The Betrayal, Nea Moni, Chios, mosaic of the inner Narthex, 1043 AD.


Fig. 1. The Betrayal, Nea Moni, Chios, mosaic of the inner Narthex, 1043 AD, ex Mouriki


Fig. 2. The Betrayal, Nea Moni, Chios, detail of Malchus, 1043 AD, author’s collection


Soldiers
    The 11th c: Imperial Guardsmen in the Nea Moni monastery, c. 1043 AD, and parallels
    The scene of the Betrayal in the famous Imperial Monastery of the Virgin of Nea Moni in Chios is represented in the inner narthex.8 It shows Roman warriors dressed in a very elaborated way, of blonde complexion and very strong physical constitution (Fig. 1). They are armed with staff weapons, in detail with double and single-edged axes, curved blades and maces. One of them carries a very precious shield, decorated with pearls, and the axe is carried on the right shoulder. Some of the shafts of their weapons are brightly painted in different colours.
    The men are not represented as clad in armour, but this does not exclude their military character. The luxury of their equipment suggests to me that the unknown artist seems to have used Imperial Guardsmen as models for the Roman soldiers arresting Christ. Their weaponry is partially respecting the Biblical text, because they also have staves and lamps, but their armament is heavy and more typical of professional soldiers, as is their costume.
    Did indeed the unknown mosaic-maker use Imperial Guardsmen as models for the speira described by the Evangelists? The Nea Moni Monastery was an Imperial foundation, and the date of the mosaic coincides with the rule of Constantine IX Monomachos (1042–1055).9 The famous Varangian Guard of the Emperors of Byzantium, loyal to the Macedonian Dynasty, was formed by Rus and Scandinavians, often with blonde hair and long beards10 exactly as the warriors on the mosaic. They were dressed at the court in the elaborate Skaramangia (long robes) of the Imperial Guards, mentioned in the Book of Ceremony (De Cer. II, 578) or the Allaximata (uniforms)11 of their own unit (De Cer. I, 225), with decorated Pektoraris. The warriors of the mosaic are indeed all dressed in skaramangia of different colours (blue, yellow, orange, violet, green) lavishly ornamented by an overdressed Pektoraris. These were silk or embroidered squared decorations applied over the main dress.12 Shaped like small mantles, they came down from the neck, behind which they were fastened, descending over the breast and sometimes over the entire body.13 One of the few representations of this guardsman’s dress is exactly that of the Nea Moni mosaic (Fig. 2) where, on the person identified as “Malchus”14 – the servant of the High Priest whose ear was cut off by Saint Peter – the artist detailed even the black laces coming down from the neck and fastening the garment behind it. So there is no doubt that the men represented on the mosaic were mirrored from real Imperial Guardsmen, whose core in that period was formed by the Varangian Guard. The historian Psellos (VI, 87; VII, 24) describes the Varangians as bearing axes or pelekys on the right shoulder (VI, 3). The great Danish axe was the main weapon of the Varangians,15 together with other smaller kinds of such weapons. Another important weapon of the Imperial Guardsmen was the Rhomphaia, a two-handed curved sword, shaped like a medium long pole-arm with a long, narrow blade hooked at the point, or a long pole-arm with a scythed spear-like blade, of about the same length as its hilt.16 Both these weapons are well illustrated in the mosaic. The weapon of Malchus, moreover, presents a shaft painted with one row of brown, one row of gold and one row of green colour (Fig. 2). The habit of painting the shafts of the imperial Guardsmen’s spears and pole-weapons in three different bands of colours is well attested in the 6th c. in the famous mosaic of Justinian and his retinue kept in the Church of San Vitale in Ravenna.17 Also this detail of the Nea Moni mosaic may have been therefore copied from reality, attesting a military attire still in vogue after centuries.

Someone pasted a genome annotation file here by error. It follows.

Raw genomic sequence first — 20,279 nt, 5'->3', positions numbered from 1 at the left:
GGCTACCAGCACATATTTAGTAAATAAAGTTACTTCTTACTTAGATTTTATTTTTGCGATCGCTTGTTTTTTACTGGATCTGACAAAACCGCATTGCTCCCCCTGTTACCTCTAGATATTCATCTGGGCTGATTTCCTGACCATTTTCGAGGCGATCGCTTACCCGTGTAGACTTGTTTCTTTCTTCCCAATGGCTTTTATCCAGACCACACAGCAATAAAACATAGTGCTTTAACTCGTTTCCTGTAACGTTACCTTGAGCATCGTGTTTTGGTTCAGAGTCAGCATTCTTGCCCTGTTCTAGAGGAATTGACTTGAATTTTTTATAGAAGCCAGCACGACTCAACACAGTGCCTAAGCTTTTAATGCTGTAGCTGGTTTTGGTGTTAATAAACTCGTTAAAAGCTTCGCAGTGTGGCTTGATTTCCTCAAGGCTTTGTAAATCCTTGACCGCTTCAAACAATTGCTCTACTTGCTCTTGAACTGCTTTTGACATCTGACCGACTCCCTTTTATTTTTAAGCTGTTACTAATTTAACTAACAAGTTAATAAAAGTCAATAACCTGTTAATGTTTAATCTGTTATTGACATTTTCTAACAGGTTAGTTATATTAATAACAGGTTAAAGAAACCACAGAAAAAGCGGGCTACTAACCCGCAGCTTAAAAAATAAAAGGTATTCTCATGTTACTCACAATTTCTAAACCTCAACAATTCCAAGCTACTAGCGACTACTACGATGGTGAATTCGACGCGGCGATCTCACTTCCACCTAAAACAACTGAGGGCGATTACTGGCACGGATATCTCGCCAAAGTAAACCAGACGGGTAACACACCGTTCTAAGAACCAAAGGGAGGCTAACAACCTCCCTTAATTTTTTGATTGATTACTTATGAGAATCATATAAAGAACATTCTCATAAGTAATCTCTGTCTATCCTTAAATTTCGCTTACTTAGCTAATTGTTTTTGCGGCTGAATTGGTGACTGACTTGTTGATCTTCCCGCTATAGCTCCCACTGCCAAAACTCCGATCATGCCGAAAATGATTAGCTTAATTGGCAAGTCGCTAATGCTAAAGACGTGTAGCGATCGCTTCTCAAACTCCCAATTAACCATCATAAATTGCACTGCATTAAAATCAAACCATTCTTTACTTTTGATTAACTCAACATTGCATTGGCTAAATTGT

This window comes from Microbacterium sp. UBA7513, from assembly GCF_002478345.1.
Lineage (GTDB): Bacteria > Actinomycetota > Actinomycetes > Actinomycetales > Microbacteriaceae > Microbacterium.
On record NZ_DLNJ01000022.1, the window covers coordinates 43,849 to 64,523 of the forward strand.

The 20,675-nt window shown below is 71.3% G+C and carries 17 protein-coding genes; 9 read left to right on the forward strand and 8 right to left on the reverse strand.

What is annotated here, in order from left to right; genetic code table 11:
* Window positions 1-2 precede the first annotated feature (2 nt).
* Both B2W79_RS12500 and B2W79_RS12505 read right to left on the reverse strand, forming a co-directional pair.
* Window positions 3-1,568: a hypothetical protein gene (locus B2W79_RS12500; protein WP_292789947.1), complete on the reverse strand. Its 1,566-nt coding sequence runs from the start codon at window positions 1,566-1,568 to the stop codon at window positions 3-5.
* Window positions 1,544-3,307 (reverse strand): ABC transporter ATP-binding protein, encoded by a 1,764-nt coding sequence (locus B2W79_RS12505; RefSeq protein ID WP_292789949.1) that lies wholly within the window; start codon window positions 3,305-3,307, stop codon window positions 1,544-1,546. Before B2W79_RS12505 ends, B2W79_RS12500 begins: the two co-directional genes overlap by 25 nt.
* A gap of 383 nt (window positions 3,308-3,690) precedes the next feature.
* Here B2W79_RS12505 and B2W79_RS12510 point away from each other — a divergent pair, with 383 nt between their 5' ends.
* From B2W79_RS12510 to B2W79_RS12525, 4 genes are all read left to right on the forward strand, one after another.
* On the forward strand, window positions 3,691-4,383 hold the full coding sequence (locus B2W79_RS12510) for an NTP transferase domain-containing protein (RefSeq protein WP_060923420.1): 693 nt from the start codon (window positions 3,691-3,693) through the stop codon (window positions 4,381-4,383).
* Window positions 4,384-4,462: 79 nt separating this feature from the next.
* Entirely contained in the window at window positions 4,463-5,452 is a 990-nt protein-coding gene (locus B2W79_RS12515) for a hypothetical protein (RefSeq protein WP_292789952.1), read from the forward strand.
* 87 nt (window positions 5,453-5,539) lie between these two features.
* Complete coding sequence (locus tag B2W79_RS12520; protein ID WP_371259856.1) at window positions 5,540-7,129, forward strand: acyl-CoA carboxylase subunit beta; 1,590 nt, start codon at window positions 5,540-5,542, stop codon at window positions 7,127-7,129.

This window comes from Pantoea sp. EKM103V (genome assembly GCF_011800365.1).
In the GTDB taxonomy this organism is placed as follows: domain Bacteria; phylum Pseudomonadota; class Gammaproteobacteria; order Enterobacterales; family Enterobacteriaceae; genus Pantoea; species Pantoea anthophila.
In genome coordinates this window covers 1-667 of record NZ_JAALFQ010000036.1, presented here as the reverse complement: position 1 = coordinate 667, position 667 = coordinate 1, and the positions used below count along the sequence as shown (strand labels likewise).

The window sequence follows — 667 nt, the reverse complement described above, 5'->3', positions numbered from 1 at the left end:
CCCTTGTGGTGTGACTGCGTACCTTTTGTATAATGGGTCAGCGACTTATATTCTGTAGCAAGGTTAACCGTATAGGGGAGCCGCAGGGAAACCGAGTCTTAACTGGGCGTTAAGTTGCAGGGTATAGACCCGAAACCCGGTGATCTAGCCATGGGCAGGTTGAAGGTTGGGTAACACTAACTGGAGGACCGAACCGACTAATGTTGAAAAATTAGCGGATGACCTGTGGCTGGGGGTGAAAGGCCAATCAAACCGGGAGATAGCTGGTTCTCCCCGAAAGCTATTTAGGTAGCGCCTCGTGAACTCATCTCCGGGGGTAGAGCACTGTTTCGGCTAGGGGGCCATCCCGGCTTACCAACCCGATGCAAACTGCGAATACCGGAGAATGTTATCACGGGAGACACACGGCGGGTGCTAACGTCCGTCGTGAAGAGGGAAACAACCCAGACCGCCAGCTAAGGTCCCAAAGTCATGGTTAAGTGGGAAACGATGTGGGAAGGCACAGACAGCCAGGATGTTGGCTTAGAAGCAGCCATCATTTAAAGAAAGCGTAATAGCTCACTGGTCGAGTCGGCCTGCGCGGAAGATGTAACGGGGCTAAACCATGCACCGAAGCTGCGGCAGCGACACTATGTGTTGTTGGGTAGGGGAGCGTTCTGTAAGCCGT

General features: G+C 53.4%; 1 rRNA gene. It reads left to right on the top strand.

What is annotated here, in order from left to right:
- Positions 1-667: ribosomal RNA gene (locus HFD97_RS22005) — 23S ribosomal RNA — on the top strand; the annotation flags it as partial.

pp70-72, Raffaele d'Amato The Betrayal: Military Iconography and Archaeology In The Byzantine Paintings Of The 11th-15th C. AD Representing The Arrest Of Our Lord



See also Varangian Guard(?) in The Betrayal, Balleq Kilise, Cappadocia, Byzantine, 11th Century.
Other Byzantine Illustrations of Costume & Soldiers
11th Century Illustrations of Costume & Soldiers






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